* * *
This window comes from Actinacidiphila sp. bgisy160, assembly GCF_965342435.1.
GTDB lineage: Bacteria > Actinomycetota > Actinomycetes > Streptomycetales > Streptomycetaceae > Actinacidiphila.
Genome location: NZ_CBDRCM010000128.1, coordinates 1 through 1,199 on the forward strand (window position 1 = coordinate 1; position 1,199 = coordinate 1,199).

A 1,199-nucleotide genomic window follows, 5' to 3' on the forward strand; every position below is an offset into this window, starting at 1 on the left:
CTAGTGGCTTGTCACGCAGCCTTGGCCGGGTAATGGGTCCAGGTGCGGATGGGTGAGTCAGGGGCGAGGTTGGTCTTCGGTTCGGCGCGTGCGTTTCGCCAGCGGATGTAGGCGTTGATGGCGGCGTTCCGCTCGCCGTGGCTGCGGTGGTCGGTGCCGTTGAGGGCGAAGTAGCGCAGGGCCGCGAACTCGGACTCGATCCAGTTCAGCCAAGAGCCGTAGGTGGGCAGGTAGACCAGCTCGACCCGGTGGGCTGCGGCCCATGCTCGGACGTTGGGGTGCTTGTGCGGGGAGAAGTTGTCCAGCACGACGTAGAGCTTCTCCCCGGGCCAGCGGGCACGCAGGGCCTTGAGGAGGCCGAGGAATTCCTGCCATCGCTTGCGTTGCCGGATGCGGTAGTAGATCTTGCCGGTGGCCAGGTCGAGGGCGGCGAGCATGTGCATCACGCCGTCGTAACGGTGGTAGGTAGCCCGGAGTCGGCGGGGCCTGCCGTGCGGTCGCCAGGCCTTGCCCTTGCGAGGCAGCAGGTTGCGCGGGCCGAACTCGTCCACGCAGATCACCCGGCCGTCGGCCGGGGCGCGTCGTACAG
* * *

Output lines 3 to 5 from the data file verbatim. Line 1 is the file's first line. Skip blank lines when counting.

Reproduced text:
Genome location: NZ_CBDRCM010000128.1, coordinates 1 through 1,199 on the forward strand (window position 1 = coordinate 1; position 1,199 = coordinate 1,199).

A 1,199-nucleotide genomic window follows, 5' to 3' on the forward strand; every position below is an offset into this window, starting at 1 on the left:
CTAGTGGCTTGTCACGCAGCCTTGGCCGGGTAATGGGTCCAGGTGCGGATGGGTGAGTCAGGGGCGAGGTTGGTCTTCGGTTCGGCGCGTGCGTTTCGCCAGCGGATGTAGGCGTTGATGGCGGCGTTCCGCTCGCCGTGGCTGCGGTGGTCGGTGCCGTTGAGGGCGAAGTAGCGCAGGGCCGCGAACTCGGACTCGATCCAGTTCAGCCAAGAGCCGTAGGTGGGCAGGTAGACCAGCTCGACCCGGTGGGCTGCGGCCCATGCTCGGACGTTGGGGTGCTTGTGCGGGGAGAAGTTGTCCAGCACGACGTAGAGCTTCTCCCCGGGCCAGCGGGCACGCAGGGCCTTGAGGAGGCCGAGGAATTCCTGCCATCGCTTGCGTTGCCGGATGCGGTAGTAGATCTTGCCGGTGGCCAGGTCGAGGGCGGCGAGCATGTGCATCACGCCGTCGTAACGGTGGTAGGTAGCCCGGAGTCGGCGGGGCCTGCCGTGCGGTCGCCAGGCCTTGCCCTTGCGAGGCAGCAGGTTGCGCGGGCCGAACTCGTCCACGCAGATCACCCGGCCGTCGGCCGGGGCGCGTCGTACAG